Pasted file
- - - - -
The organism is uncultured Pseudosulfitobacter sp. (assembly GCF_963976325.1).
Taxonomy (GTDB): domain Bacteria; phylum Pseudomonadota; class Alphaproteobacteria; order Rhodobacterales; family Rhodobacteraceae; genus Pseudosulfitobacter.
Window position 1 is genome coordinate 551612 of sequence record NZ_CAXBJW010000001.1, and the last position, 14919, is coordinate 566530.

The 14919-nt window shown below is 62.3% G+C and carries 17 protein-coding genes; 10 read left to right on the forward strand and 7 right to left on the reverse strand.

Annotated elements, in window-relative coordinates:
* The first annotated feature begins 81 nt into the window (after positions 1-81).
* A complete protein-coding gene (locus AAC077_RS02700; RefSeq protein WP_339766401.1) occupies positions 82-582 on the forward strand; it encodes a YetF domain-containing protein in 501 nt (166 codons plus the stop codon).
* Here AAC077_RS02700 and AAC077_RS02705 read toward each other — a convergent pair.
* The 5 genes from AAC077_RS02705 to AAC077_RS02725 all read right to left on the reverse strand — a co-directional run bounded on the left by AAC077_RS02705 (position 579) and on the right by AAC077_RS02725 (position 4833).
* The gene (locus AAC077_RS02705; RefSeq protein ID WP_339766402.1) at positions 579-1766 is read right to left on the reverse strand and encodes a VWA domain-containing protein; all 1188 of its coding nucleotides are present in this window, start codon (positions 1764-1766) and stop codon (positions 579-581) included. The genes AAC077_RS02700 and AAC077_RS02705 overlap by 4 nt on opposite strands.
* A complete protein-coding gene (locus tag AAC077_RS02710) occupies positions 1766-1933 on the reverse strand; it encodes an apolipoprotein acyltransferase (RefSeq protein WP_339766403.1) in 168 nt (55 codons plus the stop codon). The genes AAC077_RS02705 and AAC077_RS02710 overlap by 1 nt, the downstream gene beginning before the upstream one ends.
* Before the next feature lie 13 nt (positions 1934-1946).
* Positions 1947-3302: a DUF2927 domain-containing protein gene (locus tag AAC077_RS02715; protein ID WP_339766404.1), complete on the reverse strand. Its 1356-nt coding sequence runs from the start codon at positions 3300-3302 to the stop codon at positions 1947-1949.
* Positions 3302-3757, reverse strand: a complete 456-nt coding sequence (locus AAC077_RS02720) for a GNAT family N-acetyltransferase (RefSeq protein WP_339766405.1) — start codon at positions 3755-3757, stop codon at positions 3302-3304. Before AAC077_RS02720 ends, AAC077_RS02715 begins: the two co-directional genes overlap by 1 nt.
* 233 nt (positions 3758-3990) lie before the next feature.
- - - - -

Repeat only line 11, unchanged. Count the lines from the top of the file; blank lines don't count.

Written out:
* A complete protein-coding gene (locus tag AAC077_RS02710) occupies positions 1766-1933 on the reverse strand; it encodes an apolipoprotein acyltransferase (RefSeq protein WP_339766403.1) in 168 nt (55 codons plus the stop codon). The genes AAC077_RS02705 and AAC077_RS02710 overlap by 1 nt, the downstream gene beginning before the upstream one ends.